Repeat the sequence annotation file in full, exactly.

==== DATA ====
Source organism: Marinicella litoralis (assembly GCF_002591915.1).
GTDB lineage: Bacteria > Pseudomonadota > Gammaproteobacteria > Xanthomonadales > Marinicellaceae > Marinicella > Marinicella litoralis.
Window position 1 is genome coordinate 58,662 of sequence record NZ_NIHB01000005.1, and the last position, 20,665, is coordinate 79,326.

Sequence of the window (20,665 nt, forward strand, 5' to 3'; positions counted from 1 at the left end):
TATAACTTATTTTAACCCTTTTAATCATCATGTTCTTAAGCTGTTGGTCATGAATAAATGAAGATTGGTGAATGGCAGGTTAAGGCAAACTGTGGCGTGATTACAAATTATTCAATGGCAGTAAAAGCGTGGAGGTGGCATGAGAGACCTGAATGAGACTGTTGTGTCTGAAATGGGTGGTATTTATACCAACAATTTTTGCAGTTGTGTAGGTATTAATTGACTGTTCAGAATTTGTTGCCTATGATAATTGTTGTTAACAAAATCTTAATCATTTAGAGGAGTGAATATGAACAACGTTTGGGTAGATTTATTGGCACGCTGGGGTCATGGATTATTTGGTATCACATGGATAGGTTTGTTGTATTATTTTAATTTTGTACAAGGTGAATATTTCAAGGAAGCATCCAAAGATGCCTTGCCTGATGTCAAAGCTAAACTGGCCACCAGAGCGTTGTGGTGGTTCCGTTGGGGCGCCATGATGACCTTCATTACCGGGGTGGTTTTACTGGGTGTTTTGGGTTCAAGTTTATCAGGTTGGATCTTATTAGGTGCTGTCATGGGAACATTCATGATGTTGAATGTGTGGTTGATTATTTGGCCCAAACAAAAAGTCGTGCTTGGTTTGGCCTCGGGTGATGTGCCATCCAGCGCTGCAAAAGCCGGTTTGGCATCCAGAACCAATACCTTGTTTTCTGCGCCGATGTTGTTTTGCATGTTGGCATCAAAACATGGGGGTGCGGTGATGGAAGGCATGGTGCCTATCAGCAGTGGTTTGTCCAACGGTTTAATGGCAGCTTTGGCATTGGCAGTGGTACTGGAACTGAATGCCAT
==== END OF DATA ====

Source organism: Marinicella litoralis (assembly GCF_002591915.1).
GTDB lineage: Bacteria > Pseudomonadota > Gammaproteobacteria > Xanthomonadales > Marinicellaceae > Marinicella > Marinicella litoralis.
Window position 1 is genome coordinate 58,662 of sequence record NZ_NIHB01000005.1, and the last position, 20,665, is coordinate 79,326.

Sequence of the window (20,665 nt, forward strand, 5' to 3'; positions counted from 1 at the left end):
TATAACTTATTTTAACCCTTTTAATCATCATGTTCTTAAGCTGTTGGTCATGAATAAATGAAGATTGGTGAATGGCAGGTTAAGGCAAACTGTGGCGTGATTACAAATTATTCAATGGCAGTAAAAGCGTGGAGGTGGCATGAGAGACCTGAATGAGACTGTTGTGTCTGAAATGGGTGGTATTTATACCAACAATTTTTGCAGTTGTGTAGGTATTAATTGACTGTTCAGAATTTGTTGCCTATGATAATTGTTGTTAACAAAATCTTAATCATTTAGAGGAGTGAATATGAACAACGTTTGGGTAGATTTATTGGCACGCTGGGGTCATGGATTATTTGGTATCACATGGATAGGTTTGTTGTATTATTTTAATTTTGTACAAGGTGAATATTTCAAGGAAGCATCCAAAGATGCCTTGCCTGATGTCAAAGCTAAACTGGCCACCAGAGCGTTGTGGTGGTTCCGTTGGGGCGCCATGATGACCTTCATTACCGGGGTGGTTTTACTGGGTGTTTTGGGTTCAAGTTTATCAGGTTGGATCTTATTAGGTGCTGTCATGGGAACATTCATGATGTTGAATGTGTGGTTGATTATTTGGCCCAAACAAAAAGTCGTGCTTGGTTTGGCCTCGGGTGATGTGCCATCCAGCGCTGCAAAAGCCGGTTTGGCATCCAGAACCAATACCTTGTTTTCTGCGCCGATGTTGTTTTGCATGTTGGCATCAAAACATGGGGGTGCGGTGATGGAAGGCATGGTGCCTATCAGCAGTGGTTTGTCCAACGGTTTAATGGCAGCTTTGGCATTGGCAGTGGTACTGGAACTGAATGCCAT